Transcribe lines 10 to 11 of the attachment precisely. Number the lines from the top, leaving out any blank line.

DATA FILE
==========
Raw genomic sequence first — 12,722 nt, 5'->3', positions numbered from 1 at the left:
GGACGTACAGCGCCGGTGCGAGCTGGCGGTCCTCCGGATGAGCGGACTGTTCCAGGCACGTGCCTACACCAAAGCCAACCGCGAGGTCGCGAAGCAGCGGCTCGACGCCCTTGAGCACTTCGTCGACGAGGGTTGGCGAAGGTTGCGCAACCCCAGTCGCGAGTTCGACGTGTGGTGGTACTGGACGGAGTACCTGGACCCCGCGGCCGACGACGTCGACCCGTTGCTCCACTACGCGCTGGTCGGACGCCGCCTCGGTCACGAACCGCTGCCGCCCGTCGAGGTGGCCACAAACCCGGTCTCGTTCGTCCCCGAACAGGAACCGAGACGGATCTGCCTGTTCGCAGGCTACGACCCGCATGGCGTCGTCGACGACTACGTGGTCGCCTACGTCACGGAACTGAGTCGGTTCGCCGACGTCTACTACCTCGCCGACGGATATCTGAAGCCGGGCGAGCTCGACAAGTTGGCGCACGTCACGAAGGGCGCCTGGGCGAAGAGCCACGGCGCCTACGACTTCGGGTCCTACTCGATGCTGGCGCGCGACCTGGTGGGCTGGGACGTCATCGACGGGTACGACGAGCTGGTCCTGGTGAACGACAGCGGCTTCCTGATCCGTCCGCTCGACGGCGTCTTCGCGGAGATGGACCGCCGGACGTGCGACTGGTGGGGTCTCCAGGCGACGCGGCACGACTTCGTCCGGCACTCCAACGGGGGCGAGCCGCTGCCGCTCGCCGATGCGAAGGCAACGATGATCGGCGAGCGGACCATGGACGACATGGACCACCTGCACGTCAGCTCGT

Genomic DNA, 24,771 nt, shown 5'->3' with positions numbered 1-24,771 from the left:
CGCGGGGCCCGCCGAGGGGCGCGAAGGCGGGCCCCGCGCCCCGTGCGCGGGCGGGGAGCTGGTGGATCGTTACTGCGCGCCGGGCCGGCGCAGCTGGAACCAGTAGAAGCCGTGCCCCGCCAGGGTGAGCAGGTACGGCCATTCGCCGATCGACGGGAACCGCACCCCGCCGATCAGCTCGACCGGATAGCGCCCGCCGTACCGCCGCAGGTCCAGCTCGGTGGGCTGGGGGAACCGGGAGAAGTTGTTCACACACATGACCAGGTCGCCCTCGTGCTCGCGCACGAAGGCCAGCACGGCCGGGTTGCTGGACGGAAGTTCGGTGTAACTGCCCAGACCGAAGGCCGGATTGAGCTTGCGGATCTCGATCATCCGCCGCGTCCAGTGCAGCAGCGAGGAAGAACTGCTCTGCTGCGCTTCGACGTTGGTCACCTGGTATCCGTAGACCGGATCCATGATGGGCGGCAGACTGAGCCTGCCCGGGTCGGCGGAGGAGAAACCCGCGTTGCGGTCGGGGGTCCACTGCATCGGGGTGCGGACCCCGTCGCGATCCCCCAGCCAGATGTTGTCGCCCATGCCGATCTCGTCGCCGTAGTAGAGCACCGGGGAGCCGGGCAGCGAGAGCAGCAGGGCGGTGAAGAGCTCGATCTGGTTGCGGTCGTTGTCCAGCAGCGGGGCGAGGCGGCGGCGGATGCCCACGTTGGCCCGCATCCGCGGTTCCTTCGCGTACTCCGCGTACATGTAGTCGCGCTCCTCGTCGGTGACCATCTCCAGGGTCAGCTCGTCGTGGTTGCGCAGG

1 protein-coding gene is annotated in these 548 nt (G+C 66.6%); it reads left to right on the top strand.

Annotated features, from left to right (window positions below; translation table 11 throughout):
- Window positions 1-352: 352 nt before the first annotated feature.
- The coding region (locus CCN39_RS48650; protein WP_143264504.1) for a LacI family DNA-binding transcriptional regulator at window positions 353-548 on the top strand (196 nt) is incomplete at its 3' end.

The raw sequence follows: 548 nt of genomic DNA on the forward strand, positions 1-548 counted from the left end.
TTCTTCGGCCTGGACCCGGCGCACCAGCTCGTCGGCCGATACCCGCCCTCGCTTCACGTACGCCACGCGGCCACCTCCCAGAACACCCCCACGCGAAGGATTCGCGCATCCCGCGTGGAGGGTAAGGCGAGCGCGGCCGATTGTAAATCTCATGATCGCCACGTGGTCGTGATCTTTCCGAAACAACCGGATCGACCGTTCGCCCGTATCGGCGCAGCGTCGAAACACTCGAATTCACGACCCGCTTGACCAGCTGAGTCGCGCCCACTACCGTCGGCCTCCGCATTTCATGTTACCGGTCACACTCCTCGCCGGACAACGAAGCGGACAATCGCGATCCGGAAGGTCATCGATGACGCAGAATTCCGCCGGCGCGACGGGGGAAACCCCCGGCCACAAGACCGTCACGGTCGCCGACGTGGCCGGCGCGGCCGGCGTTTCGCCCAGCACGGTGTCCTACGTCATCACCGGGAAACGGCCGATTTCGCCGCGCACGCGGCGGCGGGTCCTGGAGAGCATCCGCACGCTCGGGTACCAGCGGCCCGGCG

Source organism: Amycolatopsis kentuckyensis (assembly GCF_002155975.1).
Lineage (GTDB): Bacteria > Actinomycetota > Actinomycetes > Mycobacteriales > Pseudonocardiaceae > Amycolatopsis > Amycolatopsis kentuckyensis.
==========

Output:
TTCTTCGGCCTGGACCCGGCGCACCAGCTCGTCGGCCGATACCCGCCCTCGCTTCACGTACGCCACGCGGCCACCTCCCAGAACACCCCCACGCGAAGGATTCGCGCATCCCGCGTGGAGGGTAAGGCGAGCGCGGCCGATTGTAAATCTCATGATCGCCACGTGGTCGTGATCTTTCCGAAACAACCGGATCGACCGTTCGCCCGTATCGGCGCAGCGTCGAAACACTCGAATTCACGACCCGCTTGACCAGCTGAGTCGCGCCCACTACCGTCGGCCTCCGCATTTCATGTTACCGGTCACACTCCTCGCCGGACAACGAAGCGGACAATCGCGATCCGGAAGGTCATCGATGACGCAGAATTCCGCCGGCGCGACGGGGGAAACCCCCGGCCACAAGACCGTCACGGTCGCCGACGTGGCCGGCGCGGCCGGCGTTTCGCCCAGCACGGTGTCCTACGTCATCACCGGGAAACGGCCGATTTCGCCGCGCACGCGGCGGCGGGTCCTGGAGAGCATCCGCACGCTCGGGTACCAGCGGCCCGGCG

Source organism: Amycolatopsis kentuckyensis (assembly GCF_002155975.1).